Debating fallacies

En Estados Unidos se discute una reforma al sistema de salud con serias implicaciones para el déficit público en el largo plazo.  Es un debate complicado, pero Tyler Cowen enfatiza varios problemas de la forma en que debaten algunos defensores de la reforma. Problemas de argumentación de este tipo son recurrentes en otros temas distributivos en diversas latitudes y por eso quiero retomarlos aquí:

The fact that Republicans can (correctly) be blamed for making the bill worse does not constitute an argument that the current bill will make things, in fiscal terms, better.

Citing inconsistencies of bill opponents (“but he didn’t scream loud enough about [fill in the blank] way back when”) does not help on this score either.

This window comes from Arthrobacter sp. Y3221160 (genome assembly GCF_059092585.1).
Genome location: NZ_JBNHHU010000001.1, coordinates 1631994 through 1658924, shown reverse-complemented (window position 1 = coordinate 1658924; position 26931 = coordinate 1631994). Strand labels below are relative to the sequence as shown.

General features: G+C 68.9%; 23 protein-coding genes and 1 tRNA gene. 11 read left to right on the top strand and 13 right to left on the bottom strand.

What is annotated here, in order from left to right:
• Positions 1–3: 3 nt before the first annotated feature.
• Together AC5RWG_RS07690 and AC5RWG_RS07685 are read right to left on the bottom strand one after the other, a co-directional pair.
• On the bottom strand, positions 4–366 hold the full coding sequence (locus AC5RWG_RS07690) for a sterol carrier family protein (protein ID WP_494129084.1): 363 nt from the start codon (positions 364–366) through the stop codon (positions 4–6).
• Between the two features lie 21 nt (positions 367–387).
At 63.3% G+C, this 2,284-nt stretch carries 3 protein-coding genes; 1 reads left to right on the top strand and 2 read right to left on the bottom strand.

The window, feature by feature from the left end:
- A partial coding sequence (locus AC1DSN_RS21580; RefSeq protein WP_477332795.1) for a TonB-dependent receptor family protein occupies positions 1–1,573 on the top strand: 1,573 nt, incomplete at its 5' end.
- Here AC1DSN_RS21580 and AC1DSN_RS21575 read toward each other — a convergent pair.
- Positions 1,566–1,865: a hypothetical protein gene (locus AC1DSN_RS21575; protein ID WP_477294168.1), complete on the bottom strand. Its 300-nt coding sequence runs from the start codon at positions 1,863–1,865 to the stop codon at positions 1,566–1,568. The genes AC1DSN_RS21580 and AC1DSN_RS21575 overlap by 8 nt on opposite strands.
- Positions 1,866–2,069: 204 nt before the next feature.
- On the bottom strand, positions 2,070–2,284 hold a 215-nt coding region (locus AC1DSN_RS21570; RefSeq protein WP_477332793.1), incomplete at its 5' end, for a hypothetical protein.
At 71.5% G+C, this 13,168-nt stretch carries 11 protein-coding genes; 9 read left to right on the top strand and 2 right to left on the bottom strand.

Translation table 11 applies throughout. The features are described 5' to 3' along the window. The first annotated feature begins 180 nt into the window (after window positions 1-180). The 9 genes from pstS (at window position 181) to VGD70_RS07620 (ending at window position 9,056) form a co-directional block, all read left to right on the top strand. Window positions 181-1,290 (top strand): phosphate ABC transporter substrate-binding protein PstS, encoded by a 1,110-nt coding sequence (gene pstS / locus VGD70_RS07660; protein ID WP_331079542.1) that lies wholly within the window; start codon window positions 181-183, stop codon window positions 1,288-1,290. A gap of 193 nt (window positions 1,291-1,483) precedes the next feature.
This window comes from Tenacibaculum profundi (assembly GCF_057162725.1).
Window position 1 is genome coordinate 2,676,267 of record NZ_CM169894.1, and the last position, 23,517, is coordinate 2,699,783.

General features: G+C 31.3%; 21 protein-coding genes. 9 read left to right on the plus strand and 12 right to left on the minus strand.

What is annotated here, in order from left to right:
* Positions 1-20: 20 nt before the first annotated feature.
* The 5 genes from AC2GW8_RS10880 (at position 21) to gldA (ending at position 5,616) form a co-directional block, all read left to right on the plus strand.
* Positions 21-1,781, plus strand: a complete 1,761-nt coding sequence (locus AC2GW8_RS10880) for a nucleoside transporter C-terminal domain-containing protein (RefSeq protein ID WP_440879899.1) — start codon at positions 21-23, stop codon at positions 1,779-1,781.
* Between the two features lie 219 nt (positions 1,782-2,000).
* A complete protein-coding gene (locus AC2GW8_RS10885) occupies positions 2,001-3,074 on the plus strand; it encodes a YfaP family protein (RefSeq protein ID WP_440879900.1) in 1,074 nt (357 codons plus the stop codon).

Another argument I have seen (…) is: If we can’t solve this health care costs problem it won’t matter, therefore we can spend more without making the problem in net terms worse.  That’s a fallacy and you would never apply such reasoning while driving over the speed limit (“I’ll accelerate right now, after all at some point I’ve got to slow down anyway.”)Here is a guide for identifying future arguments in these veins, because they will recur when you have an activist government which wants to be very popular, combined with an under-educated, short-term oriented citizenry:

1. The retreat into the relative: “All the other options are even worse.”

2. Blame the Republicans: “They made the bill bad, not us.”

3. The critic is evil or inconsistent: “Your views are inconsistent, or you are morally questionable, so I can dismiss your worries.”